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Associated Press
Chase Elliott celebrates after winning a Nationwide Series race July 19 at Chicagoland Speedway in Joliet, Ill.

Young drivers give circuit energy

Newcomers, 1st-time winner offer hope for promising future

– The future of NASCAR is 17 years old and hails from Louisville, Kentucky, where he grew up racing go-karts in the city that gave the world Darrell and Michael Waltrip.

His name is Ben Rhodes, and, no, you’ve never heard of him. But a couple of weeks back, he was sharing a news conference with Ricky Craven, of whom a whole lot of NASCAR Nation has heard.

That’s because Rhodes had won four consecutive races in K&N Pro Series East, a NASCAR feeder series. If he won again, he’d tie the record of five straight wins that Craven set in the series back in 1991.

Rhodes fell short, as it turns out, on Craven’s home track at Loudon, New Hampshire. But he’s coming.

“He has all the tools, the ingredients,” Craven said. “People (say) he races like a 17-year-old but he has the sense of a 37-year-old, and I think that’s a magical combination.”

If so, not just Rhodes has it. There is, for instance, Bill Elliott’s boy, Chase, who’s 18 and standing the Nationwide series on its head with a series-high three wins. There’s Sprint Cup rookie Kyle Larson, who has three top fives and stands 16th in points, and fellow rookie Austin Dillon, who’s one spot in front of Larson in 15th.

Then there’s Aric Almirola, who’s no kid at 30 but who just put Richard Petty’s iconic No. 43 in the winner’s circle again at Daytona on the 30th anniversary of Petty’s last victory. It was his first career win.

“Obviously, we’re not Jimmie Johnson,” said Almirola, a Cuban-American who was one of the first drivers in NASCAR’s Drive for Diversity initiative. “We don’t win every week and run up front every week. But I think that what we are accomplishing and what we are doing is extremely respectable, and so I feel really good about myself as a driver.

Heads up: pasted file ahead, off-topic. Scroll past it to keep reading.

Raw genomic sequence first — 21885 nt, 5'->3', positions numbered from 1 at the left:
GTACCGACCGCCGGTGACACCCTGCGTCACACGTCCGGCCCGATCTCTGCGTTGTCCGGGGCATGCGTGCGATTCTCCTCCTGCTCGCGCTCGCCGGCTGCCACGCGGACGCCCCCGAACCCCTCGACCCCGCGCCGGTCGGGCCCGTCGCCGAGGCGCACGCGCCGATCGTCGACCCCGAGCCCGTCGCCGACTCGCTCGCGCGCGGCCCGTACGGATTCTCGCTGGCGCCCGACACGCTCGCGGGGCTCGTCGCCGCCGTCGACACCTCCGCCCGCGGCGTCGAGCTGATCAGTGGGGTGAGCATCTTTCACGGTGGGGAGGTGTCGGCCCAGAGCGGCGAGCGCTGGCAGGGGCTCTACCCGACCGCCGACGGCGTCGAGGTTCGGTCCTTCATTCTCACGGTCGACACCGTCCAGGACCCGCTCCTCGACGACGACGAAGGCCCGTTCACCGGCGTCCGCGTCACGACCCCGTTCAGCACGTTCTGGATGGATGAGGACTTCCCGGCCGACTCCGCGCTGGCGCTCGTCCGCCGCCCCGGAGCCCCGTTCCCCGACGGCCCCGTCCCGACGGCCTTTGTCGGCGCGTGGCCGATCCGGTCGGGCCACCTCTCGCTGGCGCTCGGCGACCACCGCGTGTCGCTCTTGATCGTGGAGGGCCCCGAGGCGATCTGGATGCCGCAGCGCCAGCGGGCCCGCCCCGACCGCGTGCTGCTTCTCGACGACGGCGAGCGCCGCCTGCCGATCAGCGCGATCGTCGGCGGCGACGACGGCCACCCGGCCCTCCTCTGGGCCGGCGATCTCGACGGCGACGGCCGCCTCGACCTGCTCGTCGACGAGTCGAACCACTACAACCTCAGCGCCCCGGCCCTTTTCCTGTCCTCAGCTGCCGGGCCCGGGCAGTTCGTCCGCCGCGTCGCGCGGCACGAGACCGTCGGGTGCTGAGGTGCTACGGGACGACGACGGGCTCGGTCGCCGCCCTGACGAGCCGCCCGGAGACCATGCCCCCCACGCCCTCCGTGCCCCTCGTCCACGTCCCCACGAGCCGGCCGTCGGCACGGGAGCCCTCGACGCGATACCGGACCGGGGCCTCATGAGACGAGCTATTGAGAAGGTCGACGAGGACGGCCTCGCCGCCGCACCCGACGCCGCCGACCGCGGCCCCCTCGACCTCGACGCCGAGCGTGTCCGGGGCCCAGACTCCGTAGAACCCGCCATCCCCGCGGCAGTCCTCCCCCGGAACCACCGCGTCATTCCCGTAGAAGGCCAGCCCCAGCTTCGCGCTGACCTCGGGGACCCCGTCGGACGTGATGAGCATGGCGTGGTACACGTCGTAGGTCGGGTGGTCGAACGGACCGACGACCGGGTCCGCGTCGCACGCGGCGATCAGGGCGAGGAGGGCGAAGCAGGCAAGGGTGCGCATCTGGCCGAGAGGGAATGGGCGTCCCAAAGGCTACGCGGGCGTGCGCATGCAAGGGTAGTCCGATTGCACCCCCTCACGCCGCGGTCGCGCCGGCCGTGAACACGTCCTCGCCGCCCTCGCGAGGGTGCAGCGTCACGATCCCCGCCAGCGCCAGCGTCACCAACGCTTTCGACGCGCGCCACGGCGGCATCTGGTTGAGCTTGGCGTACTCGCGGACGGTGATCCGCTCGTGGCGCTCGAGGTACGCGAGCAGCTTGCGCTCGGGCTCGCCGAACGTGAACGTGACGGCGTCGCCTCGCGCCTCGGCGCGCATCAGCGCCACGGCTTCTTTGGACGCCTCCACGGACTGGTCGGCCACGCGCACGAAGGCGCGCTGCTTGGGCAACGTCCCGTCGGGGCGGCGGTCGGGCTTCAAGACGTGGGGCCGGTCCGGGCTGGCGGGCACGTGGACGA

“I feel like I’m the best race car driver I’ve ever been today, and I feel like I continue to get better every week.”

That’s good news for NASCAR, which continues to be plagued by shrinking crowds and a flat economy that gouges hardest at its largely blue-collar fan base. The Jimmie Johnson/Jeff Gordon/Dale Earnhardt Jr. generation remains the sport’s most reliable drawing card, but it’s graying at the temples. Time for Generation Next.

“If I were in Ben Rhodes’ situation today, I would be a tremendous fan of Kyle Larson, and I’d be campaigning for him every week,” Craven said this month. “The more success Kyle Larson has, and if a Chase Elliott does come to the series sooner rather than later, and Austin Dillon … the more success these drivers have in the short term will create that trend where the owners shift back to young talent and getting that next prize racehorse.”

That’s already happened for Brad Keselowski, at 30 already a Sprint Cup champion, and Penske Racing teammate Joey Logano, 24, who together have won five of 19 Cup races so far. And it’s beginning to happen for Elliott and Larson and Dillon, for whom every week is a continuing education.

“Each week you learn a little bit here and there and what it takes to compete at this level,” Dillon said this month. “It’s the hardest level of racing in the world in my opinion, because I’ve never done anything past this. Just progressing each and every week and being smart throughout runs and trying to make our cars better throughout a race instead of maintaining, that’s one tough spot. You’ve got to be able to gain through a race. You can’t just maintain.”

Nor can NASCAR – which is why it instituted the NASCAR Next program, which yearly identifies 12 up-and-coming drivers to spotlight. Which is why what a 17-year-old is doing right now in the depths of the minors carries so much relevance – because, yes, Ben Rhodes is one of those NASCAR Next drivers for the second consecutive year.

“I don’t even look back,” Rhodes said this month. “You come in every day, and you see the trophy is there in the entranceway, but you look at them, admire them for a second, good job, pat on the back, and we’re right back to work.”

The future demands it.